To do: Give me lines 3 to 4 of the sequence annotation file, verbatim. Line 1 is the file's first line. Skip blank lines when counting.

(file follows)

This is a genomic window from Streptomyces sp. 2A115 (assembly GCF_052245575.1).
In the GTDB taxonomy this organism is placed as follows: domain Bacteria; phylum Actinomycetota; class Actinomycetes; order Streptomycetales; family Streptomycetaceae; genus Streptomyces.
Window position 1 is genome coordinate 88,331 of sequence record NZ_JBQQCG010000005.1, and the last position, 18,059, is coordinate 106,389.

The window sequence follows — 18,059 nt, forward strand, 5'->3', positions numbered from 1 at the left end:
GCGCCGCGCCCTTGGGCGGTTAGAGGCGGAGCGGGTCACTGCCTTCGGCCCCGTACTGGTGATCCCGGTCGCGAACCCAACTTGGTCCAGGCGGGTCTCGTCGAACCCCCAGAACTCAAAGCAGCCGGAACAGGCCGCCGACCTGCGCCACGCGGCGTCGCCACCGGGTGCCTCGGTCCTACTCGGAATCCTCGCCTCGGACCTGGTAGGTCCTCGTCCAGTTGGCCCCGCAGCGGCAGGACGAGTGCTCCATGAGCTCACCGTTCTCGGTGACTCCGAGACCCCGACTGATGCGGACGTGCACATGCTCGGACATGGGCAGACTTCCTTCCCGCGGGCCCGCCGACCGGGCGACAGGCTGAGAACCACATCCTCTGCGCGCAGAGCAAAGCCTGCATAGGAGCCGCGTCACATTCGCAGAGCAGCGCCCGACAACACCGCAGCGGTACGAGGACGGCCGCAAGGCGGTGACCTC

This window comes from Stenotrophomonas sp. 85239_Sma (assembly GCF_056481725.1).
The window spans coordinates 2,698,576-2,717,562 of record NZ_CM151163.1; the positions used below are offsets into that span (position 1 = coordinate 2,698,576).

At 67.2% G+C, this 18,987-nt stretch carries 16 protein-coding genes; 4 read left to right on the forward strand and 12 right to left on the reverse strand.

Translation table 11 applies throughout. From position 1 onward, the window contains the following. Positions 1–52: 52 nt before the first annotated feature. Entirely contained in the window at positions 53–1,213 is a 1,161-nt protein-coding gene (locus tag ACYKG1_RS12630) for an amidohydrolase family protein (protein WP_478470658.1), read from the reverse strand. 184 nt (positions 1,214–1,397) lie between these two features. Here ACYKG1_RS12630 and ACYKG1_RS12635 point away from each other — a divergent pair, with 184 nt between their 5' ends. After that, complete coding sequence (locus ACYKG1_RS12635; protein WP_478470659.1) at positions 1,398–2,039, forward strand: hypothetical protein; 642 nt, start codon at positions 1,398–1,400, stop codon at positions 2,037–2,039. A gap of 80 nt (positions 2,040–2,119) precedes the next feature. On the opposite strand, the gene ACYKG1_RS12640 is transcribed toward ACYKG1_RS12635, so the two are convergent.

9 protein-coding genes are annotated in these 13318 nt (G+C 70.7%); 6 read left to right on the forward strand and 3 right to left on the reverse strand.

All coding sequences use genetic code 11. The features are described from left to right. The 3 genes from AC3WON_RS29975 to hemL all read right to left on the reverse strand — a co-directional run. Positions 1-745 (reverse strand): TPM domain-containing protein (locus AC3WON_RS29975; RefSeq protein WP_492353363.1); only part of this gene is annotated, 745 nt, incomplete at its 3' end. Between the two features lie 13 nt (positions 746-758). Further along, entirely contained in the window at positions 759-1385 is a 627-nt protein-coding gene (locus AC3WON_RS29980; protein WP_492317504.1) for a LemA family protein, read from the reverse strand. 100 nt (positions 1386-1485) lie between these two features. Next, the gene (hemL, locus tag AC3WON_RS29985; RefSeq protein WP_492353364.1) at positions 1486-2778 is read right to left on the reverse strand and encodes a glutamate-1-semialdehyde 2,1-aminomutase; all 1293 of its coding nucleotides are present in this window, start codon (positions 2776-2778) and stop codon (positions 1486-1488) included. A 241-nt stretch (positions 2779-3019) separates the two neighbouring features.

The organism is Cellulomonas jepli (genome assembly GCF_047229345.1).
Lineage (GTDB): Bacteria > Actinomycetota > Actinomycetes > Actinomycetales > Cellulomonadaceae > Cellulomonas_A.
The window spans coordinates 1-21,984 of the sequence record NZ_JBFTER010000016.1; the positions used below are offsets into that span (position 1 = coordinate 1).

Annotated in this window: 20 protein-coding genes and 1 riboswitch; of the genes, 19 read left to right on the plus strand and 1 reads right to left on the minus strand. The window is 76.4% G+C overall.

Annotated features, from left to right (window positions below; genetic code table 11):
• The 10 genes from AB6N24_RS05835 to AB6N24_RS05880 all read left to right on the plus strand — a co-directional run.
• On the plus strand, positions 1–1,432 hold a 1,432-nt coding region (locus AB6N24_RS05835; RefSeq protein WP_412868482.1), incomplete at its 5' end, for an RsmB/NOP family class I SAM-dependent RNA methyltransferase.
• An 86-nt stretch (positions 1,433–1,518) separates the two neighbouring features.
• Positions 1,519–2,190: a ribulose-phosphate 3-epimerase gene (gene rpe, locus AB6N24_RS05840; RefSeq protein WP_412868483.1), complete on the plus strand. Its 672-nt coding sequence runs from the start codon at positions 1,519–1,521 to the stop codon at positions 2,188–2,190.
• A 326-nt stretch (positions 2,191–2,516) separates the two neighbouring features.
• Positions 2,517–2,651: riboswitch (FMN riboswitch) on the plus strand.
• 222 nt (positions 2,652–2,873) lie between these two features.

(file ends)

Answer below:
Window position 1 is genome coordinate 88,331 of sequence record NZ_JBQQCG010000005.1, and the last position, 18,059, is coordinate 106,389.

The window sequence follows — 18,059 nt, forward strand, 5'->3', positions numbered from 1 at the left end: